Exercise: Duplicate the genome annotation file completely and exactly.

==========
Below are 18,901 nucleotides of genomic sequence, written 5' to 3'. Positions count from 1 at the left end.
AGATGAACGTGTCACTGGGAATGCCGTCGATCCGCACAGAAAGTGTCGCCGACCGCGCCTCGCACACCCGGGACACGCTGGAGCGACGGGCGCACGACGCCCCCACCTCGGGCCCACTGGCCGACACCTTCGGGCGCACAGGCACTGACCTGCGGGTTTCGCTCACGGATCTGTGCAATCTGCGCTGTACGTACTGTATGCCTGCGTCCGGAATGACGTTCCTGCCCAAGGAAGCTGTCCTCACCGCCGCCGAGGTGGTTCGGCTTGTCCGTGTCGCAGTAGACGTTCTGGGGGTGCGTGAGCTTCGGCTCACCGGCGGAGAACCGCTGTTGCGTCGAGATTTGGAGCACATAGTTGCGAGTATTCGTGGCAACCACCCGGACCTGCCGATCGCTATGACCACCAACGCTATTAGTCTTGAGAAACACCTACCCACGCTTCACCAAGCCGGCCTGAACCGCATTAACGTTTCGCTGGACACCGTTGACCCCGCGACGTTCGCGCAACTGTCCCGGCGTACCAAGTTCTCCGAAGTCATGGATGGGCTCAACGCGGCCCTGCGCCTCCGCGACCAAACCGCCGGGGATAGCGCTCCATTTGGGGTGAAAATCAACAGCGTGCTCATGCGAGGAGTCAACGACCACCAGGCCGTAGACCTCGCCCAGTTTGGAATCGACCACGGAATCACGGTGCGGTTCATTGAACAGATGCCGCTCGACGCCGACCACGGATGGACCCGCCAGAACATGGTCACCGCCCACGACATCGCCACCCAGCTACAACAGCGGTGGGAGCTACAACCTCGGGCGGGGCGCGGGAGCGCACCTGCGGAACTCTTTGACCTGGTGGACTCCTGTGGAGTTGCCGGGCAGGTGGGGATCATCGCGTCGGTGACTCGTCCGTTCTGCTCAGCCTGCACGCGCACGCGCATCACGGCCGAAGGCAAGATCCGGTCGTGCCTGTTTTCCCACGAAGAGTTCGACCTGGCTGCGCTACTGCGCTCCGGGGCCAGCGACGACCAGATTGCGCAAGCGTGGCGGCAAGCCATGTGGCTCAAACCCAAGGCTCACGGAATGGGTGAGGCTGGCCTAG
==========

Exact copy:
Below are 18,901 nucleotides of genomic sequence, written 5' to 3'. Positions count from 1 at the left end.
AGATGAACGTGTCACTGGGAATGCCGTCGATCCGCACAGAAAGTGTCGCCGACCGCGCCTCGCACACCCGGGACACGCTGGAGCGACGGGCGCACGACGCCCCCACCTCGGGCCCACTGGCCGACACCTTCGGGCGCACAGGCACTGACCTGCGGGTTTCGCTCACGGATCTGTGCAATCTGCGCTGTACGTACTGTATGCCTGCGTCCGGAATGACGTTCCTGCCCAAGGAAGCTGTCCTCACCGCCGCCGAGGTGGTTCGGCTTGTCCGTGTCGCAGTAGACGTTCTGGGGGTGCGTGAGCTTCGGCTCACCGGCGGAGAACCGCTGTTGCGTCGAGATTTGGAGCACATAGTTGCGAGTATTCGTGGCAACCACCCGGACCTGCCGATCGCTATGACCACCAACGCTATTAGTCTTGAGAAACACCTACCCACGCTTCACCAAGCCGGCCTGAACCGCATTAACGTTTCGCTGGACACCGTTGACCCCGCGACGTTCGCGCAACTGTCCCGGCGTACCAAGTTCTCCGAAGTCATGGATGGGCTCAACGCGGCCCTGCGCCTCCGCGACCAAACCGCCGGGGATAGCGCTCCATTTGGGGTGAAAATCAACAGCGTGCTCATGCGAGGAGTCAACGACCACCAGGCCGTAGACCTCGCCCAGTTTGGAATCGACCACGGAATCACGGTGCGGTTCATTGAACAGATGCCGCTCGACGCCGACCACGGATGGACCCGCCAGAACATGGTCACCGCCCACGACATCGCCACCCAGCTACAACAGCGGTGGGAGCTACAACCTCGGGCGGGGCGCGGGAGCGCACCTGCGGAACTCTTTGACCTGGTGGACTCCTGTGGAGTTGCCGGGCAGGTGGGGATCATCGCGTCGGTGACTCGTCCGTTCTGCTCAGCCTGCACGCGCACGCGCATCACGGCCGAAGGCAAGATCCGGTCGTGCCTGTTTTCCCACGAAGAGTTCGACCTGGCTGCGCTACTGCGCTCCGGGGCCAGCGACGACCAGATTGCGCAAGCGTGGCGGCAAGCCATGTGGCTCAAACCCAAGGCTCACGGAATGGGTGAGGCTGGCCTAG